22.9.17

review and cover mani: the trick

I was a little hesitant to request THE TRICK because it takes place during WWII (a hard time for me to read about) but the premise still piqued my interest and I thought it would count as a serious sort of read. You know, the kind of book that would make me feel smarter afterwards. Ultimately, I was surprised by this historical novel because although the subject matter included somber topics, there were unexpected pops of humour (which I guess makes sense considering it's called "THE TRICK" Haha!). Let me explain.



*stares at cover with heart-eyes*




The back jacket, from Goodreads:

Sweeping between Prague during World War II and modern day Los Angeles, this deeply moving debut follows a young Jewish man in 1934 who falls in love and joins the circus as the country descends into war. Decades later, a young boy seeks out the now cynical, elderly magician in the hopes that his spells might keep his family together.

Prague, 1934: The fifteen-year-old rabbi's son Moshe Goldenhirsch marvels at the legendary circus magician known as the Half-Moon Man. Unexpectedly, he falls madly in love with the magician's delightful assistant, spurring him to run away from home to join the circus, which is slowly making its way to Germany as war looms on the horizon. Soon, he becomes a world-renowned magician known as the Great Zabbatini, even sought after by Adolf Hitler. But when Moshe is discovered to be a Jew, only his special talent can save him from perishing in a concentration camp.

Los Angeles, 2007: Ten-year-old Max Cohn is convinced that magic can bring his estranged parents back together before they divorce. So one night he climbs out of his bedroom window in search of the Great Zabbatini, certain this powerful magician has the power to reunite his family. 

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I’ve always been fascinated by magic, because having my mind blown is an awesome sensation. In fact, I'm at my happiest when I'm unable to even hypothesize how my exact card made it to the top of the deck while I thought I was still holding it. I suppose it’s because I want to believe in magic, that the unfathomable can appear before my eyes with no logical explanation and fill my heart with wonder. And it turns out that’s exactly what I had in common with Max. Oh how my heart sang and sank for Max! It’s Max’s desire to search out the Great Zabbatini in order to make his parents fall back in love that gets the ball rolling, and isn’t it nice when a plot starts out in such an innocent way? *insert heartwarming feels*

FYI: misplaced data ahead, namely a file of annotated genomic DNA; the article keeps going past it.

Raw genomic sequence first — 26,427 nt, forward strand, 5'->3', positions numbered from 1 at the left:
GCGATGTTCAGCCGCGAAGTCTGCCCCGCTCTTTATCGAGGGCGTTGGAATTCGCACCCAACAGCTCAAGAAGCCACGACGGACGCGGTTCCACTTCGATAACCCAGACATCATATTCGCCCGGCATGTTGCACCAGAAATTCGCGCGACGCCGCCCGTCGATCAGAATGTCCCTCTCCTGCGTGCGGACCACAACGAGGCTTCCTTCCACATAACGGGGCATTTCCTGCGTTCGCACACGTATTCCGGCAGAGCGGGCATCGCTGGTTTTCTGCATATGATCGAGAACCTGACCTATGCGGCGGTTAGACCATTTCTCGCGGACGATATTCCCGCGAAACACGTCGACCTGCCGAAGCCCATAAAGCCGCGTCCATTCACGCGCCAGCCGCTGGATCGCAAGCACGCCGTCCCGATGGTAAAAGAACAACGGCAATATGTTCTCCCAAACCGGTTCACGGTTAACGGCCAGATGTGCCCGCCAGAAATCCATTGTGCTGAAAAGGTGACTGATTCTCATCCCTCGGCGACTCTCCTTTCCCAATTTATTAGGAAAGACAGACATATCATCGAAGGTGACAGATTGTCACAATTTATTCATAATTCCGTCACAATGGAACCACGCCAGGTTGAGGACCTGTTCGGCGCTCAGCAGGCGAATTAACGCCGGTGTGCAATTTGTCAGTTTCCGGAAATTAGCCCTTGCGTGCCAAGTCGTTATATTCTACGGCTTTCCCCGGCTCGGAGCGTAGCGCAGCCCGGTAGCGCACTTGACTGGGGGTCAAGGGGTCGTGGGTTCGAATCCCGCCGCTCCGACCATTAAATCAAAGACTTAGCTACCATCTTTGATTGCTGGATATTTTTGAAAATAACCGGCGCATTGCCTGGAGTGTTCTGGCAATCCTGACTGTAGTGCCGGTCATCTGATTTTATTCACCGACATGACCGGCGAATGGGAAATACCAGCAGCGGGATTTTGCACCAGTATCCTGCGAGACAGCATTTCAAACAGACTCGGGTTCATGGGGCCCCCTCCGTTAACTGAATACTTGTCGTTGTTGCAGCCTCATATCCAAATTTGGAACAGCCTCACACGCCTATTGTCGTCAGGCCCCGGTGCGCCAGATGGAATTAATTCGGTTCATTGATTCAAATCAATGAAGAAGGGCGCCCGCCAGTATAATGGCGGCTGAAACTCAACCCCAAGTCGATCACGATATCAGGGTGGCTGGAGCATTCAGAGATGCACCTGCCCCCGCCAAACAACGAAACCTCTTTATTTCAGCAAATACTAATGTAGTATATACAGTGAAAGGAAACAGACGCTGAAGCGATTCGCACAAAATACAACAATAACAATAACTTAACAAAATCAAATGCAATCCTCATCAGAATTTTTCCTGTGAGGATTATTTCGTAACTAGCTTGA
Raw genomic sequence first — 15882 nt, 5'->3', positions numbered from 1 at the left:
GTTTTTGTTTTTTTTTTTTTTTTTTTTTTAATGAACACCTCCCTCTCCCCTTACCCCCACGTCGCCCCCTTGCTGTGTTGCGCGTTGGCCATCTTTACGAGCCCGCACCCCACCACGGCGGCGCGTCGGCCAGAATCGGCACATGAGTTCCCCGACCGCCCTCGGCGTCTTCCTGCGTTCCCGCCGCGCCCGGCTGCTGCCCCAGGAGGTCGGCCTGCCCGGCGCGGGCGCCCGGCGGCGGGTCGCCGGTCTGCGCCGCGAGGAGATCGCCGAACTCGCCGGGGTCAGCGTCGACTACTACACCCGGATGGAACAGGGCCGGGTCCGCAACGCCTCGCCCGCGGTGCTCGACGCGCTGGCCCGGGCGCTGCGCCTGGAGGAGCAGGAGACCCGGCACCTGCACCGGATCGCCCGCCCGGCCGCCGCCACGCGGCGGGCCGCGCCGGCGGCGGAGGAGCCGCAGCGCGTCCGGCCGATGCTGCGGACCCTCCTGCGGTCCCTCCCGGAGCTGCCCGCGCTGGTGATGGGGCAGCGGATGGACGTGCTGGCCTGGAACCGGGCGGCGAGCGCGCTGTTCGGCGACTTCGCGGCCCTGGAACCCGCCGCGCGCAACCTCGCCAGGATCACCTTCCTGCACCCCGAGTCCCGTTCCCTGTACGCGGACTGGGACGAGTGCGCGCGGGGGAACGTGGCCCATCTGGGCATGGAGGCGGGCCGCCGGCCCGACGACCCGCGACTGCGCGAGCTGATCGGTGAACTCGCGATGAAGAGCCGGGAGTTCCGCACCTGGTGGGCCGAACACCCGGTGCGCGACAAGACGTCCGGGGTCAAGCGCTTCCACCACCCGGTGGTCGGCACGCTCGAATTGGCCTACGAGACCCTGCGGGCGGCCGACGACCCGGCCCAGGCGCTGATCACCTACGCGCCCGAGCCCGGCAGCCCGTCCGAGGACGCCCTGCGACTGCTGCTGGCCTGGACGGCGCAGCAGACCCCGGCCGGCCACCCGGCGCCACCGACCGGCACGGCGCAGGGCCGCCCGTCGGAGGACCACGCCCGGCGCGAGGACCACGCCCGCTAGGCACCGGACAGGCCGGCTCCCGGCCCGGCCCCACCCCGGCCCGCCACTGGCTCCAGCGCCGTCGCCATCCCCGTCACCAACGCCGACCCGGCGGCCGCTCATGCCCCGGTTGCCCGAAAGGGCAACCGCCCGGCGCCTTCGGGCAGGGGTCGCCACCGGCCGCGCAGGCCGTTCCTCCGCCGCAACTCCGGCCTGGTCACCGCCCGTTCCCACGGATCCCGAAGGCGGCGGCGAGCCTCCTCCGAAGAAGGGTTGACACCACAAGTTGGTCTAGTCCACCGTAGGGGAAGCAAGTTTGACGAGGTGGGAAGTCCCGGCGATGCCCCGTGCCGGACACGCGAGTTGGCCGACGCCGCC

Jacket Design by Donna Cheng
Jacket Photograph © Cyndi Monaghan/Getty Images (Front)


As much as I liked Max, Moshe Goldenhirsch aka The Great Zabbatini was the more interesting character. No surprise since he’d lived a long life by the time Max meets him, and the majority of THE TRICK was Zabbatini’s story. And what a story it was! Moshe certainly had adventures when he ran away with the circus, transforming himself into a famous magician and then ultimately immigrating to the United States. Naturally, I won't share any details with you but suffice it to say, there was never a dull moment.




Along with two fabulous main characters, THE TRICK has a lot going for it, like thoughtful scenic descriptions and escalating stakes, but my favourite part was the voice. Holy moly the voice!! Similar to THE 100-YEAR-OLD MAN WHO CLIMBED OUT THE WINDOW AND DISAPPEARED, there’s a charming and quirky tone. The clever wittiness added a whimsical note to what could have been a devastating story and I found myself giggling pretty regularly. I mean, parts were still pretty heavy—Moshe is a Jew during WWII after all—but the overall story left me feeling uplifted. In short, Bergmann's prose was astounding and I feel the need to give him a standing ovation (from "The Voice" because I'm nerdy like that). 


http://realitytvgifs.tumblr.com/post/115914390362


So if you’re a fan of historical fiction, whimsical writing, and the power of magic, THE TRICK is the novel for you! It's available in stores now, gleaming from shelves with its stunning light teal and gold cover, which means you should splurge on a hard copy. Because for real, the jacket will add some class to your bookcase. 


Thanks so much to Simon & Schuster Canada for a review copy!



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For this mani, I used:

Julep – Ali, Roc Solid, and Francis

OPI – Rollin’ in Cashmere, You Don’t Know Jacques, and Samoan Sand

China Glaze - Boho Blues

FingerPaints – Black Expressionism

Glisten and Glow – topcoat


Mitty Burns – Minty 0 and Clean Pro Flat brushes



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